You have a natural born right to self-defense. The Second Amendment guarantees it. But as we move into 2019, gun control advocates at both the state and federal level are coming for your guns.
Are you familiar with a “red flag” order? “Every state has a slight variation in standards, but in general these confiscation laws allow courts to issue emergency ex-parte orders based on the lowest ‘reasonable cause’ evidence that the subject is an immediate danger to himself or others,” writes Kelley Vlahos at The American Conservative.
Fourteen states, including D.C., have some version of a red flag bill where, if police, health care officials, spouses, family, and those a person might be dating and/or cohabiting with believe you’re a danger to others—they can confiscate your guns, explains Vlahos. No due process or ex-parte. You aren’t there to make your case (no due process) when they meet with the judge to obtain a “no knock” warrant. See any problems here?
And forget about getting your guns back considering it would take that same judge to admit he was in the wrong for you to get them back. This is a Michael Bloomberg-style dream scenario to slowly take away your natural born right to self-defense. And this is only the beginning.
As I wrote to you here, it’s the foundation for a rule by mob society that we’re witnessing in Latin America by example.
You can read more from Vlahos below:
Critics are also concerned that, because several states allow people beyond police and family to petition the court—ex-spouses, boyfriends and girlfriends—the law might encourage false claims and anti-gun snitching in today’s hyper-“say something, see something” culture. While some of the state and pending federal laws penalize erroneous charges and abuse, the immediate damage to a person’s legal status and reputation could be irrevocable.
“This is a domestic retribution act, that is what they should call it,” said Dudley Brown, head of the National Association of Gun Rights, which is firmly against any red flag laws. “Anyone who has been in a divorce or custody battle should cringe when they hear this.”
Whether extreme danger protection laws actually work is a matter of faith for the most part. The earliest laws in Connecticut (1999) and California (2014) were passed after mass shootings in which the killers left bread crumb trails but police apparently did not have the authority to confiscate their guns before the crimes were committed (in both cases, the perpetrators stabbed and shot their victims).
Unfortunately, the new Connecticut law did not prevent the deadliest school shooting in state history—the 2013 elementary school massacre in Newtown, during which 28 people (mostly children) were gunned down by 20-year-old Adam Lanza. Lanza’s mother, who he also killed in the rampage, owned the guns he used, and the police had no sense that he was a threat until it was too late.
Nor did the law prevent the most recent mass shooting in Thousand Oaks, California, during which 12 people inside a bar were killed by Evan Long, a U.S. Marine Corps veteran. Reason‘s Jacob Sullum doubts it could have prevented even the Parkland massacre.
Proponents however, insist that red flag laws have prevented domestic violence and high school shootings, and especially suicides. A 2016 study in Connecticut found that for every 10 to 20 guns seized under the law, one suicide was prevented. Another claims there were 7.5 percent fewer gun suicides in Indiana in the decade following that state’s own red flag law in 2005.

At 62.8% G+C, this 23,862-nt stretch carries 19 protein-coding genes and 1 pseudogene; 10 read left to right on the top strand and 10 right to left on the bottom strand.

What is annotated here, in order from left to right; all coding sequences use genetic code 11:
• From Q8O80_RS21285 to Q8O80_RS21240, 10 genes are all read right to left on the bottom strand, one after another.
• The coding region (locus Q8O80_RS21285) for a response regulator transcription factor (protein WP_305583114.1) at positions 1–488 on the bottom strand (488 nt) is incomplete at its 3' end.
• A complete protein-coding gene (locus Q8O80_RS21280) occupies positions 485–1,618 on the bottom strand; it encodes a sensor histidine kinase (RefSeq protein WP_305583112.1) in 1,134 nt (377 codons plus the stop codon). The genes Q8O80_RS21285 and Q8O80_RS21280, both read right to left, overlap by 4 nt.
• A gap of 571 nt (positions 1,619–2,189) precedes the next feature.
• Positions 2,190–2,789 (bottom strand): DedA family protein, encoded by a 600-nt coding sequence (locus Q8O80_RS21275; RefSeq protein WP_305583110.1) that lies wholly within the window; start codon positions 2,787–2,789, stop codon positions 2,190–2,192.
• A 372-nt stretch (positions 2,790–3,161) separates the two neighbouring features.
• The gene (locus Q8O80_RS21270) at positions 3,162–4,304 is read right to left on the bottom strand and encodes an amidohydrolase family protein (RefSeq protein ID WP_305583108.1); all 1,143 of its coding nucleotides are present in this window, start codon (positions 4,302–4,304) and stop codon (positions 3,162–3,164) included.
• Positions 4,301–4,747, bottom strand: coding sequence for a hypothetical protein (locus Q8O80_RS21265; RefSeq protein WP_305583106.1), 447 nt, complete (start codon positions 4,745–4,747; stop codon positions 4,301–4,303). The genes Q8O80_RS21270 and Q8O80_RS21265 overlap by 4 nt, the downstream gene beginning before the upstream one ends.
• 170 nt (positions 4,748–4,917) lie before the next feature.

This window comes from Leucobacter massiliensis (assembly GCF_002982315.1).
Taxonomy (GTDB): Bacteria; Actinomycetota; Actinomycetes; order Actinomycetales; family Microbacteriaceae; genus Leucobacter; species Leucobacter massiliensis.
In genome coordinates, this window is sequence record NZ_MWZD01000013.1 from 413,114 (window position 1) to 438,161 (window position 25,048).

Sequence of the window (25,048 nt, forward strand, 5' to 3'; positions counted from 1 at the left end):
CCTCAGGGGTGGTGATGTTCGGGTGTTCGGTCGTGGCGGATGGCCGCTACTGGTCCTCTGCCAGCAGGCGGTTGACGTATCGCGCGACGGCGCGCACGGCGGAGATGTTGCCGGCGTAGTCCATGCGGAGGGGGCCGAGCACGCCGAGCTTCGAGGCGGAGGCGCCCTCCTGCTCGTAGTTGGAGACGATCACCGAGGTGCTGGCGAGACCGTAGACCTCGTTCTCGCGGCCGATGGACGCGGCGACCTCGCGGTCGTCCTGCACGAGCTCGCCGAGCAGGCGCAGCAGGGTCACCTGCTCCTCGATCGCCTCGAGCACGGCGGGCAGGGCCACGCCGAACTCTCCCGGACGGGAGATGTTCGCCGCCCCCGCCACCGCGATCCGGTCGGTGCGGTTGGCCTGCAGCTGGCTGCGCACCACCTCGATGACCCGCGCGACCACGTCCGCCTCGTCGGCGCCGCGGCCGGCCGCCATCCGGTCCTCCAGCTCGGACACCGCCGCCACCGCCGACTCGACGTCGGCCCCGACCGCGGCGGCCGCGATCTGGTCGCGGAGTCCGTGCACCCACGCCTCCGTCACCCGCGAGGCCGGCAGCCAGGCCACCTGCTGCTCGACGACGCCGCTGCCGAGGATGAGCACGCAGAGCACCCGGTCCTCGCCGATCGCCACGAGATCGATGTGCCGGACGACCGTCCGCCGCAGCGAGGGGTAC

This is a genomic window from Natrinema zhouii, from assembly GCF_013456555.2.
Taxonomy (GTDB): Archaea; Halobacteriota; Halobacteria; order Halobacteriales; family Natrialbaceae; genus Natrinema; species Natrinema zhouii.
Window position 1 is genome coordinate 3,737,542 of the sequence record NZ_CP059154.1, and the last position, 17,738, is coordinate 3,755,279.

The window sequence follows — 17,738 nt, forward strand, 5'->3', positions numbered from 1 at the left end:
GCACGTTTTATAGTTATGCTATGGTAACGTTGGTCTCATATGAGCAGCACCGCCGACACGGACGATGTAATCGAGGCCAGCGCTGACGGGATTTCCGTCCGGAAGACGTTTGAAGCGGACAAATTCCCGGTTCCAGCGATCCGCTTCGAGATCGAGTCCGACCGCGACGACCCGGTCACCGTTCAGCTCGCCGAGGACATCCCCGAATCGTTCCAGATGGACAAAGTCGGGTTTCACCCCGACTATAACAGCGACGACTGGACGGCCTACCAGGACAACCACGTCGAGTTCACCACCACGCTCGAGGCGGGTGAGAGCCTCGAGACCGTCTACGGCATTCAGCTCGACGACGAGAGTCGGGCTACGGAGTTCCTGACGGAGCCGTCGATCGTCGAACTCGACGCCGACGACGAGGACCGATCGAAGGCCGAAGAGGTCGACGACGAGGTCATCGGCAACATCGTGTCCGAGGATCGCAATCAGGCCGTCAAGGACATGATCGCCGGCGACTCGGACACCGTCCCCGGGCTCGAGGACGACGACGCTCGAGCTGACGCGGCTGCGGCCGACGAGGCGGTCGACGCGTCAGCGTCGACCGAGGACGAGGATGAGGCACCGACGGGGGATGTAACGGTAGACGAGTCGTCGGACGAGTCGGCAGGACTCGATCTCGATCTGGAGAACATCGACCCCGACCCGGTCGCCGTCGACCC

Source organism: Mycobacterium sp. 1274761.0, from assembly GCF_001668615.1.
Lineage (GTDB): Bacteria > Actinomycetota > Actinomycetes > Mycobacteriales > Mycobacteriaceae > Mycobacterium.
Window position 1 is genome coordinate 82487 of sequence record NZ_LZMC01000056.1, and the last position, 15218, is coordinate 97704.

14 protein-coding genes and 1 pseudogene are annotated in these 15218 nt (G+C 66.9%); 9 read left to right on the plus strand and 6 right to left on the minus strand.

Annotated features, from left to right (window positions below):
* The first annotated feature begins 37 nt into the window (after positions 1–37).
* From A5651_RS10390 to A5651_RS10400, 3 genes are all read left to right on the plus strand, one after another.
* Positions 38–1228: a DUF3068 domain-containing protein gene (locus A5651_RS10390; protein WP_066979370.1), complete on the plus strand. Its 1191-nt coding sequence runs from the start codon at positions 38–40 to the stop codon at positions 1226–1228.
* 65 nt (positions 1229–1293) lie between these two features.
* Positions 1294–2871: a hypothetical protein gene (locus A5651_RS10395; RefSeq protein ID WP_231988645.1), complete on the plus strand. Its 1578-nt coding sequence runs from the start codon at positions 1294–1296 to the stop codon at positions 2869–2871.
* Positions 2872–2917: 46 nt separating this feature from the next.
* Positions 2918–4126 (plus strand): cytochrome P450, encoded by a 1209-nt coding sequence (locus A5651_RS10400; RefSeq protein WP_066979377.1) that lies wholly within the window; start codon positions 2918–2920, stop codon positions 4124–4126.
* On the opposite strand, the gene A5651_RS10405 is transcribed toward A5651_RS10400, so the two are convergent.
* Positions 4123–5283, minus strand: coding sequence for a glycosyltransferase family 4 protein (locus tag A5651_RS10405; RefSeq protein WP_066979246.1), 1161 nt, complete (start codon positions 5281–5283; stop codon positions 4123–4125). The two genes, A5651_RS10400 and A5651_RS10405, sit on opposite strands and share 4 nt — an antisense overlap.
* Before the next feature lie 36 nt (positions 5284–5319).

Interestingly, the National Rifle Association, the country’s largest pro-firearms lobby, has not entirely opposed red flag laws. In March, the NRA said in a video that it would support emergency protection orders with the condition that they include “strong due process.” “We can prevent violence and protect the Second Amendment rights of law-abiding Americans at the same time,” promised Chris Cox, the head of NRA’s lobbying arm. Around that time, President Trump quipped after the Parkland shooting that it was time to “take the guns first, go through due process second.”
Since then, the administration has said very little, and the NRA did not return repeated requests by TAC to comment on whether it would support federal measures in the upcoming session.
Meanwhile, Michael Bloomberg’s gun control initiative poured literally millions into the 2018 midterm elections, targeting Republican gun supporters in purple districts like Congressman Mike Coffman’s with negative ads. (Coffman lost his Colorado seat.) Emboldened national campaigns, backed by Bloomberg and groups like the Giffords Law Center, are behind the drafting of new state red flag laws, and are likely to play a key role in any federal gun control wave in 2019.
But don’t be fooled, say critics. These laws, sold as prevention and mental health measures, are one more step towards thwarting the Second Amendment outright.
“There is a tremendous potential for anti-gun officials to turn this into a much broader platform for confiscation,” warned Kopel, who is on a committee to make the laws more uniform, requiring higher standards of evidence and prior notice, with ex parte being the exception not the rule.
Hammond, who has been working on Capitol Hill for 30 years, mostly on gun issues, agreed: “I think the game is to incrementally tighten the noose until all states become California and New York,” which have the strictest laws against gun ownership in the country.
“My experience is in jurisdiction where they can do pretty much whatever they want they never reach a point where they say ‘this might be going too far,’” Hammond added.
Read more here.
E.J. Smith - Your Survival Guy
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